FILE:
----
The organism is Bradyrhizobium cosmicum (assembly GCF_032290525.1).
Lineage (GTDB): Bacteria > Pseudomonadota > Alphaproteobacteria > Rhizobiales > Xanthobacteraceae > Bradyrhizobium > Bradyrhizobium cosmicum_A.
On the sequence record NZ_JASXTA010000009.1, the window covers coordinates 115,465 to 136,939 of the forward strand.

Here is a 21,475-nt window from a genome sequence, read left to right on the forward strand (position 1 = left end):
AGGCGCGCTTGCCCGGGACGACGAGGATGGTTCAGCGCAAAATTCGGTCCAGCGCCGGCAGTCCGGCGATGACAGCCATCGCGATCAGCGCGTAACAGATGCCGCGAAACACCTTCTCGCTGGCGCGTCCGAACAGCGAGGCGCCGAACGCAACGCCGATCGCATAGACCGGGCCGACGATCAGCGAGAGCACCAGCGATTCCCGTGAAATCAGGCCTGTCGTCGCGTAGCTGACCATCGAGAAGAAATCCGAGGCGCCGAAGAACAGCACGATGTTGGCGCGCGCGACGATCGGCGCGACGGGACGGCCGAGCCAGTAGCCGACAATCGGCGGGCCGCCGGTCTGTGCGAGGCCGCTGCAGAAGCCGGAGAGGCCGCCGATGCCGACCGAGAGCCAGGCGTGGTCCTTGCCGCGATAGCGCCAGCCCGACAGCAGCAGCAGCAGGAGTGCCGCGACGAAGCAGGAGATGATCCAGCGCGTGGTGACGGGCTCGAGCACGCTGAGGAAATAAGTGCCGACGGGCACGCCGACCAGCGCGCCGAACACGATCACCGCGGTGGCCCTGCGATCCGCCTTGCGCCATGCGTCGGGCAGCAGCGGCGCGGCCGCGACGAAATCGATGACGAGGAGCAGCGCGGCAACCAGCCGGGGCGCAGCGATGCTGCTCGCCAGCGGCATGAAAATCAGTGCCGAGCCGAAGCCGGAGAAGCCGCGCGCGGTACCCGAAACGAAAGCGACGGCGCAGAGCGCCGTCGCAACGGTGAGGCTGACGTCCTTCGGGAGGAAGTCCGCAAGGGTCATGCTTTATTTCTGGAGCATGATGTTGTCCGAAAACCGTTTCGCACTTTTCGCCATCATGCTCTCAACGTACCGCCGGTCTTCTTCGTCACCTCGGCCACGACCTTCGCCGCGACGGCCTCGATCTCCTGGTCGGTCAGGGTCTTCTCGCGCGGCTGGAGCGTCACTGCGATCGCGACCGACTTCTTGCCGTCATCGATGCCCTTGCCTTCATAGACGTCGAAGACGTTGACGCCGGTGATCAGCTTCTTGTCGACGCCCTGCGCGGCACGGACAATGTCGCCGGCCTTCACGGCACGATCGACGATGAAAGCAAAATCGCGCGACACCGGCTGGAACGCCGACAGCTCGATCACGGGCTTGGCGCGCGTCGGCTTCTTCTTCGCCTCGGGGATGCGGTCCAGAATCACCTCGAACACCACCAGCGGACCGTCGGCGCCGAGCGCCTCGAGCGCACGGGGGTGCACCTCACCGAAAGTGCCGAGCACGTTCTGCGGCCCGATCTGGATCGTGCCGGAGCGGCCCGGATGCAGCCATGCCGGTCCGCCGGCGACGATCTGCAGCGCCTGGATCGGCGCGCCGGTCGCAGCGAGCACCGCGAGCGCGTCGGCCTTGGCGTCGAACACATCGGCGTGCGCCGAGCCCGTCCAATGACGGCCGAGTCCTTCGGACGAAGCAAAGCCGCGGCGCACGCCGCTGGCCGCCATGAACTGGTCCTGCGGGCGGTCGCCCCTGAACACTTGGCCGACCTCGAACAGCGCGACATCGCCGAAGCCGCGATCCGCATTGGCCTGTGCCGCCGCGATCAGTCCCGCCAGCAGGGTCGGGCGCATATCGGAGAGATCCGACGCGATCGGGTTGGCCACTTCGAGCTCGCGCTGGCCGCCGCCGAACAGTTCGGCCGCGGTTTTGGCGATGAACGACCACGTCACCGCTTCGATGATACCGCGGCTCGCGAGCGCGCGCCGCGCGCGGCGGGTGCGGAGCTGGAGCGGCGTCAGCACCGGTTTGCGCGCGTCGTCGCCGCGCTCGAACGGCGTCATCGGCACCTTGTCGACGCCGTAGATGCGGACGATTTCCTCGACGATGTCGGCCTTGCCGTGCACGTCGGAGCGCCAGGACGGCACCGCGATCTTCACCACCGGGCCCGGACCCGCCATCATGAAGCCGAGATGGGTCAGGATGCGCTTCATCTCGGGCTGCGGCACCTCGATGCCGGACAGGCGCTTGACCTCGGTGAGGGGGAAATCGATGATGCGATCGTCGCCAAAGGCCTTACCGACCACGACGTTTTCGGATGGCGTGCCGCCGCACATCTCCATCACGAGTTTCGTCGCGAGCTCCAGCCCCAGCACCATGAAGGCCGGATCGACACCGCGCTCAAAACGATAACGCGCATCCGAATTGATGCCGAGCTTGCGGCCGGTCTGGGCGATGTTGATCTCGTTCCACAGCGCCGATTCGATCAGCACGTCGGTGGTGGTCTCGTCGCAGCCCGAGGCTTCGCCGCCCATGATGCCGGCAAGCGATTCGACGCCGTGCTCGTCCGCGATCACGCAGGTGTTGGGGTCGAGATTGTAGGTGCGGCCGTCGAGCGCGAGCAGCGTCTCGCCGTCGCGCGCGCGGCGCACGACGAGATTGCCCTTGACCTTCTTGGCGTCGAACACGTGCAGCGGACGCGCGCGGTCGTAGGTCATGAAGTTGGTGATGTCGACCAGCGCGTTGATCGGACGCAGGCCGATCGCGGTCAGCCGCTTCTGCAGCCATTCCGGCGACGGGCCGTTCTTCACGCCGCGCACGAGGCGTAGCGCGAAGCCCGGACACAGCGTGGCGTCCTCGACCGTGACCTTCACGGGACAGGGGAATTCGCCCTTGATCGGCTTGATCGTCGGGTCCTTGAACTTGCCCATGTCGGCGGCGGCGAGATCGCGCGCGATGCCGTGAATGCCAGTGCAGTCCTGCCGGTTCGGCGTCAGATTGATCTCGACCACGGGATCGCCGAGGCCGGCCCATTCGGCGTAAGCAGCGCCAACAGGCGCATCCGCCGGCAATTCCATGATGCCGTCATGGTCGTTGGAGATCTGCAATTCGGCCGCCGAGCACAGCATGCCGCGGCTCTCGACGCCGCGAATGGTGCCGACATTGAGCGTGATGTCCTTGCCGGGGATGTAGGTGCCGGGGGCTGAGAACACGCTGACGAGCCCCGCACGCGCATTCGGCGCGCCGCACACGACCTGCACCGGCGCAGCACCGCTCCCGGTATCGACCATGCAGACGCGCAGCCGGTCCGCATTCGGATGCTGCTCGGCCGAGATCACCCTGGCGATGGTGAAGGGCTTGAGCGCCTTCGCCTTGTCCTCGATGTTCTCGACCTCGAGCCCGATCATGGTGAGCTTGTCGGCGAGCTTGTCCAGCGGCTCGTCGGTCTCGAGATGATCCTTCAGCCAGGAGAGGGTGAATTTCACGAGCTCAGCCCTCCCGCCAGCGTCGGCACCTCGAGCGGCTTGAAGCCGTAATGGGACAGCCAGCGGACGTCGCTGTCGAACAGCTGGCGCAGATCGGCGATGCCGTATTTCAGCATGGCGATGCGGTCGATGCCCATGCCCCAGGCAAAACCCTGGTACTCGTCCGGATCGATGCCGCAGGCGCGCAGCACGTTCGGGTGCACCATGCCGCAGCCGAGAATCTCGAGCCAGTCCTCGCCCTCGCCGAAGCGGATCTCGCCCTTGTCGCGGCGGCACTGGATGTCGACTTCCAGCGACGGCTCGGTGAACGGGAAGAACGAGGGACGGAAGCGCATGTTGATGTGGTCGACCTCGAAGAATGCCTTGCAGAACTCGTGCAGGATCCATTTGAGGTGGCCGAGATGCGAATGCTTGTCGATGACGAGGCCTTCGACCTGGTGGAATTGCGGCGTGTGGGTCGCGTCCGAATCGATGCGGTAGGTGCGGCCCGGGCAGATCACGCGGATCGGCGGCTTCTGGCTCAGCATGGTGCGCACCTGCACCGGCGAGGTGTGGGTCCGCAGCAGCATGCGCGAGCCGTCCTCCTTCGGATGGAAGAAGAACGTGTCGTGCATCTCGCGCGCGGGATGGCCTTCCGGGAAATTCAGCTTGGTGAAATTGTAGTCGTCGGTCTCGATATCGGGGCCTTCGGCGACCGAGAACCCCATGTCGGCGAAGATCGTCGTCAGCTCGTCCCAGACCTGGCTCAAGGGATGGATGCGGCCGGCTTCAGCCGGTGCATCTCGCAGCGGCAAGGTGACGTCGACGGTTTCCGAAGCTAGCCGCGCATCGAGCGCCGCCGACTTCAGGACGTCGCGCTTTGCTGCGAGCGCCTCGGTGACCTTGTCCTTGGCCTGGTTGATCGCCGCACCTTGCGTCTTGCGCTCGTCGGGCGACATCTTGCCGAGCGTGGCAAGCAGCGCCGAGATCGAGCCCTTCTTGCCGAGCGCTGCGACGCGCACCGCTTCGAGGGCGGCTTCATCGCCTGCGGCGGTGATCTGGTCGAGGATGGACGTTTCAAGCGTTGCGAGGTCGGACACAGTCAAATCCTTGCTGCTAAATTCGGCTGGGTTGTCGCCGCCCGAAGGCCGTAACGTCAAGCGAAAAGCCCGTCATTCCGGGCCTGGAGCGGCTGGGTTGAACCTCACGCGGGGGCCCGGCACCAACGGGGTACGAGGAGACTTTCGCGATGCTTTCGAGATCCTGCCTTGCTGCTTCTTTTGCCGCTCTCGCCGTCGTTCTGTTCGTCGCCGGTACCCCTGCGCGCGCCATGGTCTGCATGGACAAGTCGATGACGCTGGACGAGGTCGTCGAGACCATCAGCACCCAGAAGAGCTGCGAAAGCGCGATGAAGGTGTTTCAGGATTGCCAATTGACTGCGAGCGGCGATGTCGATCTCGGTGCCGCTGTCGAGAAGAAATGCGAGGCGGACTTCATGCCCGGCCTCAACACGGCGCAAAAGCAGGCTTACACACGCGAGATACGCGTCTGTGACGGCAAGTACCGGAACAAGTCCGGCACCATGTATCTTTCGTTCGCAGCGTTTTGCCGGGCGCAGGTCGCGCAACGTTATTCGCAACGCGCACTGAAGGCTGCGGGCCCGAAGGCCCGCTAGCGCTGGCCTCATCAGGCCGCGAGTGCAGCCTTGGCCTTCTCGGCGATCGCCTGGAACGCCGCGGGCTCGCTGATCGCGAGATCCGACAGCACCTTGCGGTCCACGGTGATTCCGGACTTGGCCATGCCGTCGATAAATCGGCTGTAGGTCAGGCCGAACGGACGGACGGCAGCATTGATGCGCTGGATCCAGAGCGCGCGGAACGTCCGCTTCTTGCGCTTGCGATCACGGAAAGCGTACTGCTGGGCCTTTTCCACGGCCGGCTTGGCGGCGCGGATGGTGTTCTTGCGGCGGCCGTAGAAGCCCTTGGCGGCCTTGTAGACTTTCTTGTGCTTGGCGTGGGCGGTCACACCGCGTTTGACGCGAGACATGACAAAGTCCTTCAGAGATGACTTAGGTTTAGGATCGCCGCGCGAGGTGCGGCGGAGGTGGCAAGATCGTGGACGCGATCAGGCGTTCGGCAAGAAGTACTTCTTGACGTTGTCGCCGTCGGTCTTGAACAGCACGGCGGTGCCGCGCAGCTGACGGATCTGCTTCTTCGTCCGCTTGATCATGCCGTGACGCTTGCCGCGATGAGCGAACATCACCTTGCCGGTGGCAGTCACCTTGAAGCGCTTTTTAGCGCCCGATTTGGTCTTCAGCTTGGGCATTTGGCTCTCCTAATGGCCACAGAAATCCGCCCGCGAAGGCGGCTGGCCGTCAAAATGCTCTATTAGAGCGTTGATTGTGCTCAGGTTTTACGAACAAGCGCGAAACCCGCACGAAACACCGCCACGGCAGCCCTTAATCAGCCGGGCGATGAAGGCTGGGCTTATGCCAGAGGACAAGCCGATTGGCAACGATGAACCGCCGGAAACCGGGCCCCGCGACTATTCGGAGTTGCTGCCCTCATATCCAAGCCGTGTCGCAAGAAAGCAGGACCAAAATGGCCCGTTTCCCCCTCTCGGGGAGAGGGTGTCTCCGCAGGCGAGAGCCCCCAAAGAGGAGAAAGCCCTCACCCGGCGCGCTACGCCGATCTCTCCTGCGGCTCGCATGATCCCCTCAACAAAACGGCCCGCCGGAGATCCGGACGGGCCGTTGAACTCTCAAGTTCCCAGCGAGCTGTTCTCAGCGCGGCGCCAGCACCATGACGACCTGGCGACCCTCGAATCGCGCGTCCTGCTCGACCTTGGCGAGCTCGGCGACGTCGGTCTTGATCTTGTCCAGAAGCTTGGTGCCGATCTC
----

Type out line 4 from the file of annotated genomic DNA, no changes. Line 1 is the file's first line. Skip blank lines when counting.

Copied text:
Here is a 21,475-nt window from a genome sequence, read left to right on the forward strand (position 1 = left end):